Joe Gibbs Racing dominance matter of out-snookering competition
Joe Gibbs Racing has dominated NASCAR Sprint Cup Series competition in 2016. In the 22 races, so far, the four-car JGR juggernaut has 10 wins, two from reigning series champion Kyle Busch and two each from Denny Hamlin, Carl Edwards and Matt Kenseth.
JGR haters and fans of other race teams, often, have been pointing at a perceived engine or aerodynamic advantage for Toyota. I don’t think that’s either. Maybe Toyota Racing Development and JGR have upon something in the engine department, but I’m thinking there’s something else at play, here, leading to the dominance.
Simply put, I think Joe Gibbs Racing in simply, out-snookering the competition and maybe NASCAR, too. Think about it; each time NASCAR has implemented a new rule this season with the intent of re-taking away downforce teams have gotten back through innovation around the existing rules or implemented new rules that have slowed teams down somehow, JGR has been the first team to try things NASCAR eventually implements rules against. The folks at Joe Gibbs Racing haven’t necessarily been the rule breakers this season, but it seems they’ve definitely been the rule-makers, so-to-speak.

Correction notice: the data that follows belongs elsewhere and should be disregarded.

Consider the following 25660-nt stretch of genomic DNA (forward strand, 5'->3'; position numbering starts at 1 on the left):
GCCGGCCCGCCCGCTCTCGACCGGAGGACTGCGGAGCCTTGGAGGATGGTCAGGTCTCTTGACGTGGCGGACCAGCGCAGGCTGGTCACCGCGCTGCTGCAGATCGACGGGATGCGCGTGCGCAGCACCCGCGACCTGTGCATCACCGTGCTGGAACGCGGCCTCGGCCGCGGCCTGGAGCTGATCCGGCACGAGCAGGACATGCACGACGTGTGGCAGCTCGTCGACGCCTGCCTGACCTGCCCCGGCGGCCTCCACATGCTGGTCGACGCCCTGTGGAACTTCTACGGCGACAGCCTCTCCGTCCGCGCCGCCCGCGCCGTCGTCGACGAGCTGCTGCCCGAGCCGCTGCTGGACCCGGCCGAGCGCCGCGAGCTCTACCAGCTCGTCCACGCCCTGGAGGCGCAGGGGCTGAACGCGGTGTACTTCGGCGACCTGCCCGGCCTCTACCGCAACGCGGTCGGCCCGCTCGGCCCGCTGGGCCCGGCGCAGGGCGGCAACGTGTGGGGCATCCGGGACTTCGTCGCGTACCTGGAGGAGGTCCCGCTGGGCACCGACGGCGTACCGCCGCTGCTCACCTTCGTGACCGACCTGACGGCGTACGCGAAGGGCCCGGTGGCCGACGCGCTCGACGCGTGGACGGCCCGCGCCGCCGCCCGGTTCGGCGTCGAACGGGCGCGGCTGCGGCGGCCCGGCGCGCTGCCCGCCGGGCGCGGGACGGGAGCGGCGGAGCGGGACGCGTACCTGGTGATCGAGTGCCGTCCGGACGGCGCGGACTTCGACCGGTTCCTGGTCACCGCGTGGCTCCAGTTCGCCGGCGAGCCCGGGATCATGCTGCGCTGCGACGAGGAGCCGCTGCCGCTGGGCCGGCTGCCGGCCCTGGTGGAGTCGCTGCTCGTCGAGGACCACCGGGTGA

Early this season, there was an uproar about teams taking advantage of NASCAR not mandating five tight lug nuts on each wheel. Before NASCAR went back to requiring five tight lug nuts, which team was the first to get its cars off pit road first by only tightening four lug nuts? Answer: Joe Gibbs Racing. Then, other teams followed suit.
Later, NASCAR changed the aero rules, cutting down on the number of fans teams could run for various perceived reasons, because in reality, some of these fans were increasing downforce. The first team to seemingly take advantage of increased downforce via fan? Answer: Joe Gibbs Racing. Then, other teams followed suit.
That kind of makes me wonder about the windshield wipers the JGR cars ran during the Cheez-It 355 at Watkins Glen (N.Y.) International on Sunday. Only Toyota raced with windshield wipers on its cars. Any team that wanted could’ve run that race with wipers, but no other manufacturer’s cars carried them on Sunday. Why would JGR? The chances of rain during that race was next to zero. Did those wipers provide some kind of aero advantage? In my simple mind, I wouldn’t think so. But I’m by no means an expert, and I’m not going to pretend to be. Maybe the innovators at JGR found some kind of advantage by putting them on their cars. I’m guessing if other teams figure it out, they’ll follow suit.
I don’t blame JGR for taking advantage of advantages discovered by its personnel. Maybe fan frustration shouldn’t take the form of distaste for Joe Gibbs Racing. Instead, maybe it should take the form of disappointment in favorite teams falling behind the proverbial 8-ball and being behind JGR’s brain trust when it comes to innovation and discovering new advantages.